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We had previous reported on Radioshack’s financial woes and its supposed talks with Amazon and Sprint.

Now it is official: Radioshack has filed for bankruptcy

Among the announcements are:

RadioShack has signed an asset purchase agreement with General Wireless Inc., an affiliate of Standard General L.P. (“Standard General”). General Wireless has agreed to acquire between 1,500 and 2,400 of RadioShack’s U.S. Company-owned stores.

General Wireless, the entity formed to acquire the stores under the asset purchase agreement, has agreed in principle on terms with Sprint to establish a new dedicated mobility “store within a store” retail presence in up to 1,750 of the acquired stores.

…the Company has filed a motion with the Court to proceed with the closure of the remaining company-owned stores under an agreement with Hilco Merchant Resources. A list of the stores slated for closure will be posted in the near future on the restructuring information section of the company’s web site at Stores that are closing are expected to sell remaining inventory.

Its operations in Mexico and Asia are not included in the Chapter 11 filing.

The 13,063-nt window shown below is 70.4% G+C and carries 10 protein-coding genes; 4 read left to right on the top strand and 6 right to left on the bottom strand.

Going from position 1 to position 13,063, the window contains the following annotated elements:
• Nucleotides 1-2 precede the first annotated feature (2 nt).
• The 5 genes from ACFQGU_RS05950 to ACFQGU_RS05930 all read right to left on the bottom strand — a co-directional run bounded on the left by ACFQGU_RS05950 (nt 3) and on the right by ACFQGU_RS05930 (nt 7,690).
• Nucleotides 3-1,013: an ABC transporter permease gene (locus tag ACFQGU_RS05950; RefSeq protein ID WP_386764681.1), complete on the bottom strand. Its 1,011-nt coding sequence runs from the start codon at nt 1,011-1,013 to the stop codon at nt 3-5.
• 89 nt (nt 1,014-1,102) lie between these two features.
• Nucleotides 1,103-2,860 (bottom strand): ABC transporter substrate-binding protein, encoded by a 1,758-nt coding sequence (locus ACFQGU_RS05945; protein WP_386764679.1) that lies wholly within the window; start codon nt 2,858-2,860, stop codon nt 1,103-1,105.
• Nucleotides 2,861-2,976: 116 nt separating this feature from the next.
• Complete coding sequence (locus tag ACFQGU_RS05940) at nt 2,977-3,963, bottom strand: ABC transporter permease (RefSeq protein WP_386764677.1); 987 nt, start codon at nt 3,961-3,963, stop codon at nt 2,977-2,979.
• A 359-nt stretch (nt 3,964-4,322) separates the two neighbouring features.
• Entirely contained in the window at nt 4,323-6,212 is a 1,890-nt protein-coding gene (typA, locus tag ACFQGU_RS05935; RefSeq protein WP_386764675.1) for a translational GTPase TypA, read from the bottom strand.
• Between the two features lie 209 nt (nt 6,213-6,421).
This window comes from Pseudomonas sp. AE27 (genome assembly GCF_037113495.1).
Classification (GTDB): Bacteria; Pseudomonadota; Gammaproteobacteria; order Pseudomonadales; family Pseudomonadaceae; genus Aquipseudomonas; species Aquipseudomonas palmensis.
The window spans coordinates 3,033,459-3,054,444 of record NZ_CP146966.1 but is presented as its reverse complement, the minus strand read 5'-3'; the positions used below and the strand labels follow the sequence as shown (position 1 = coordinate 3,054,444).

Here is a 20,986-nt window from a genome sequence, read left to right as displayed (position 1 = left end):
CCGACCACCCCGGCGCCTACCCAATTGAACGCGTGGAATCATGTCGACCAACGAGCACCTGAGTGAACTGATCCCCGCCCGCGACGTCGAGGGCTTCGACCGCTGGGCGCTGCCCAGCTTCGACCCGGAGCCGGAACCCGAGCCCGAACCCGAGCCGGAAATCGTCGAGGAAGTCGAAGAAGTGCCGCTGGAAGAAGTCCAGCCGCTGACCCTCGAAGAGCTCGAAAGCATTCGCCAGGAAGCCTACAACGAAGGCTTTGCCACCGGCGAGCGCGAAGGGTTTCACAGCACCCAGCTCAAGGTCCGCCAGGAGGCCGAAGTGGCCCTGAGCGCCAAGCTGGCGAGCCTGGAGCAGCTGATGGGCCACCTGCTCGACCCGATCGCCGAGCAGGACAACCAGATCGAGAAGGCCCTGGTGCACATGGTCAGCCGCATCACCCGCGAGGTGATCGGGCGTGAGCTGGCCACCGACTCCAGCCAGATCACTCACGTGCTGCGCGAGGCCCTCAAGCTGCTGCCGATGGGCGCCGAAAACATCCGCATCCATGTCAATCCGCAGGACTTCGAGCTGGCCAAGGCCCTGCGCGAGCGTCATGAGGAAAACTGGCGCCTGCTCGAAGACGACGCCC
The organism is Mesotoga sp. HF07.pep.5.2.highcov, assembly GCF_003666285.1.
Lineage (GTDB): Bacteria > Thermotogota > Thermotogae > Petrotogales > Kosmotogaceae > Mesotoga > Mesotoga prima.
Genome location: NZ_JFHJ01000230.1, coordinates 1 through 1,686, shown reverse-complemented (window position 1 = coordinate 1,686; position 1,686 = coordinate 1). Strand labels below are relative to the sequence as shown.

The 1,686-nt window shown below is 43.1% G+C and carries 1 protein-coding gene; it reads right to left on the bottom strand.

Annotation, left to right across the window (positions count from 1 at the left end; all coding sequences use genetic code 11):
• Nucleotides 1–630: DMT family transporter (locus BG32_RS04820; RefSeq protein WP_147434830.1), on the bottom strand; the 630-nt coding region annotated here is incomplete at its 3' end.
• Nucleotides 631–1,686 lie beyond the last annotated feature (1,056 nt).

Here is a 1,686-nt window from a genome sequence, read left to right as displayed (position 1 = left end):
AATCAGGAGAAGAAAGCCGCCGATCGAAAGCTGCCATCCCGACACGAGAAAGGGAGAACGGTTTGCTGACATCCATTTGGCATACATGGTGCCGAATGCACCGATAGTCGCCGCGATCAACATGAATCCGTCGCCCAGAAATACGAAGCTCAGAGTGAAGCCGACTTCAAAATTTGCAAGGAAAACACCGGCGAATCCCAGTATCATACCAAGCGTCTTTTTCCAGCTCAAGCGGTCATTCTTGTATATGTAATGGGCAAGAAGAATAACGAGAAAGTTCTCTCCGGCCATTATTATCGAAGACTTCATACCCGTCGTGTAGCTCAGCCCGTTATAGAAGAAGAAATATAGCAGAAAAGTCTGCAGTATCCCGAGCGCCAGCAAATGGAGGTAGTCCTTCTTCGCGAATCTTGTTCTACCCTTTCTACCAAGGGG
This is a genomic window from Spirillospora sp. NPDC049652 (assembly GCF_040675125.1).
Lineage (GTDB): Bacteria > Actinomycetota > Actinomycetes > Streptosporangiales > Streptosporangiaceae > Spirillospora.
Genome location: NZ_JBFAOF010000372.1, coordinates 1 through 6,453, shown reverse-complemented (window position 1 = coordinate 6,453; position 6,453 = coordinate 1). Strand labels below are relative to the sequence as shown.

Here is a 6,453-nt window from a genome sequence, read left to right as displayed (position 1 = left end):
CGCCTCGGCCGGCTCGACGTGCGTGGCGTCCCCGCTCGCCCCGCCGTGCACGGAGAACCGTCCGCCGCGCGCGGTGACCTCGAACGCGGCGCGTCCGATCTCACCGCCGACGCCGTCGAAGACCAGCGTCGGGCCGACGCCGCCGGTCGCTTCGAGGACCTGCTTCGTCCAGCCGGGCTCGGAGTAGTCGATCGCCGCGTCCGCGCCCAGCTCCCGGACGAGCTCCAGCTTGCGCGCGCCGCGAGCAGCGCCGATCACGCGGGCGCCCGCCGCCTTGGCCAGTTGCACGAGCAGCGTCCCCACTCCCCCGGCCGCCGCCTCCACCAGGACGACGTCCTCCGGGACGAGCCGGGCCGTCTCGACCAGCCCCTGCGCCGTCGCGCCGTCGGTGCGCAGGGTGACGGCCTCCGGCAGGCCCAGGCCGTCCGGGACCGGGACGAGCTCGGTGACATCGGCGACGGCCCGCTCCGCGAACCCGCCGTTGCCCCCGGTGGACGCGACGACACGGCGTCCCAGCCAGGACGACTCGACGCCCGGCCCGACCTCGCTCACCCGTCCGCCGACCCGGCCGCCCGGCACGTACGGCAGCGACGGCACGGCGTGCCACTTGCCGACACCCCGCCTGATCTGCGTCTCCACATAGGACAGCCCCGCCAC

In sum, the stores that General Wireless picked up will be partnered with Sprint. The remaining stores that fall within the bankruptcy filling will either be closed, leased, or auctioned off.

As for the talks with Amazon, it is unknown if there ever were talks. There are still a substantial number of Radioshack stores beyond what General Wireless is buying up and if the rumors are true about Amazon, then the online retail giant may still be interested in picking some of those remaining stores.

As for Radioshack though, it is the end of an era. The nearly 100 year old company has been a staple for consumer electronics from radios to computers to even remote control toys, and for a while was one of the few places you could buy and activate your cellphone. However, competition grew hard with the advent of online retailers and commercial outlets such as Best Buy. Radioshack also had severe management problems. They were suspended from the NYSE for being unable to submit a business plan to comply with its rules and their stock has tumbled.

Though it is sad to see one of the most well-known electronic retail symbols go, Radioshack’s demise may see new options for the electronically savvy emerge.

So what is your take? Are you saddened to see Radioshack fading? Do you think the company had a chance with better managment? Do you still want to see Amazon pick up some stores? Sound off in the comments below.

Nader Hobballah

I am the current manager of the video game review page The Murfreesboro Pulse. You can check out my work over there. I enjoy PC games in general. I also delve into consoles from time to time.